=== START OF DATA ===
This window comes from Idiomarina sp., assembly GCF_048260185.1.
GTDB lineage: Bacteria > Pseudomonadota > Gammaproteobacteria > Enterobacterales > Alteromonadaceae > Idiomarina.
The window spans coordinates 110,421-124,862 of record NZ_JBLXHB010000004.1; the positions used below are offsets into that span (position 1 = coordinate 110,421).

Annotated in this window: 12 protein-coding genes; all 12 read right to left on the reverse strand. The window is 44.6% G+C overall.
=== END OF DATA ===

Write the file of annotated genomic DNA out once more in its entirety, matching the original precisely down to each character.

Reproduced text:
This window comes from Idiomarina sp., assembly GCF_048260185.1.
GTDB lineage: Bacteria > Pseudomonadota > Gammaproteobacteria > Enterobacterales > Alteromonadaceae > Idiomarina.
The window spans coordinates 110,421-124,862 of record NZ_JBLXHB010000004.1; the positions used below are offsets into that span (position 1 = coordinate 110,421).

Annotated in this window: 12 protein-coding genes; all 12 read right to left on the reverse strand. The window is 44.6% G+C overall.